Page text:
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any funds of our subsidiary were misappropriated. We have reported the transactions to the Argentine authorities and have terminated certain of our employees in Argentina. We also have informed our U.S. state gaming regulators of this matter. At this time, we do not know whether our Argentine subsidiary will have to pay a penalty or be subject to other consequences as a result of the transactions.

 

Jebaco Litigation:    On August 9, 2006, Jebaco, Inc. (“Jebaco”) filed suit in the U.S. District Court for the Eastern District of Louisiana against Harrah’s Operating Co., Inc., Harrah’s Lake Charles, LLC, Harrah’s Star Partnership, Players LC, LLC, Players Riverboat Management, LLC, Players Riverboat II, LLC, and Pinnacle Entertainment, Inc. The lawsuit arises out of an agreement between Jebaco and Harrah’s (as successor in interest to the various Players defendants) whereby Harrah’s is obligated to pay Jebaco an annual fee based on the number of patrons entering Harrah’s two Lake Charles, Louisiana riverboat casinos. In November 2006, we closed the transaction to acquire the Harrah’s Lake Charles subsidiaries, including the two riverboats. The lawsuit filed by Jebaco asserts that Harrah’s, in ceasing gaming operations in Lake Charles and ceasing payments to Jebaco, breached its contractual obligations to Jebaco and asserts damages of approximately $34.0 million. Jebaco also asserts that our agreement with Harrah’s violates state and federal antitrust laws. The lawsuit seeks antitrust damages jointly and severally against both us and Harrah’s based on a trebling of the $34.0 million in damages Jebaco alleges it has suffered. The defendants have answered the complaint, denying all claims and asserting that the lawsuit is barred, among other reasons, because of the approval of our transaction with Harrah’s by the Louisiana Gaming Control Board and the lack of antitrust injury to Jebaco. In January of 2007, all of the defendants moved to dismiss all of the claims of the complaint, which motions were heard on July 18, 2007. The motions to dismiss are under submission and have not yet been ruled on by the court. Trial has been set for October 27, 2008.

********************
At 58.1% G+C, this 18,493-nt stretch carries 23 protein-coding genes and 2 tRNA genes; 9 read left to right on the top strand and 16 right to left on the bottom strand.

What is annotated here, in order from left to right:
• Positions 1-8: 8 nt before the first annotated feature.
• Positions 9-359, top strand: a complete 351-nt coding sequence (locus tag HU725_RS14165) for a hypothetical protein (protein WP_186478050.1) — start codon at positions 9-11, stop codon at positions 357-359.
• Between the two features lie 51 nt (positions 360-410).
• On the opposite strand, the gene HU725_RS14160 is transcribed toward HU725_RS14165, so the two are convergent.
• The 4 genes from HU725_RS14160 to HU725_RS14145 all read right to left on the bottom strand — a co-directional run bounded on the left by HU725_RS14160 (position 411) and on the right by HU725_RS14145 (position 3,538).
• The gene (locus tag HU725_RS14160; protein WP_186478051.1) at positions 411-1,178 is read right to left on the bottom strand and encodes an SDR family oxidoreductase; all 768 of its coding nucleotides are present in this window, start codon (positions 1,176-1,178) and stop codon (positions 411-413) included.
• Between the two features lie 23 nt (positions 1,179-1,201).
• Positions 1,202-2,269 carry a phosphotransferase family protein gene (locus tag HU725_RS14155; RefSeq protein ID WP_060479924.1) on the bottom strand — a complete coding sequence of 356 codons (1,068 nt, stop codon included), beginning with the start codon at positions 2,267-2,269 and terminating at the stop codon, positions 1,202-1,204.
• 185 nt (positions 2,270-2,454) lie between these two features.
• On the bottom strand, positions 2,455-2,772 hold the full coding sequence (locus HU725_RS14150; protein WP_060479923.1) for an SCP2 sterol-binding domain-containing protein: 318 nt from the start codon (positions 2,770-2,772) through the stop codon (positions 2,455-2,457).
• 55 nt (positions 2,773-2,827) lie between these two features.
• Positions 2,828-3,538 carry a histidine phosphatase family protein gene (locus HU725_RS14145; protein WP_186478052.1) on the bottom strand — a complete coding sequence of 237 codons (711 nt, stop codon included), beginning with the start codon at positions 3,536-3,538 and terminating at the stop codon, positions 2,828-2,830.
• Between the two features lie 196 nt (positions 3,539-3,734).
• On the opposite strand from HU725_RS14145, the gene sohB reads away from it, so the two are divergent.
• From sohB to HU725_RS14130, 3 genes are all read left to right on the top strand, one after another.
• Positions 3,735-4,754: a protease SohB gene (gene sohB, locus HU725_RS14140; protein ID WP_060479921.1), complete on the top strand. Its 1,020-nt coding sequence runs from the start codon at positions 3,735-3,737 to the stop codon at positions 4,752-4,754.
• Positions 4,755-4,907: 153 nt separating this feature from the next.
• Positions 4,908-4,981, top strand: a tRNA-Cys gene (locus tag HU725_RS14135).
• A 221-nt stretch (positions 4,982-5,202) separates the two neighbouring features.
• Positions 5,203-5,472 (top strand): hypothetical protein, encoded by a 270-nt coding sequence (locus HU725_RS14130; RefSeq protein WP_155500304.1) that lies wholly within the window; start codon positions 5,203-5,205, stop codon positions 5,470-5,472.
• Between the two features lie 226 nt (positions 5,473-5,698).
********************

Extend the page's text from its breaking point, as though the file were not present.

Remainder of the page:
Other:    We are a party to a number of other pending legal proceedings. Management does not expect that the outcome of such proceedings, either individually or in the aggregate, will have a material effect on our financial position, cash flows or results of operations.

 

Item 4.    Submission of Matters to a Vote of Security Holders

 

None.

 

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PART II

 

Item 5.    Market for the Registrant’s Common Equity, Related Stockholder Matters and Issuer Purchases of Equity Securities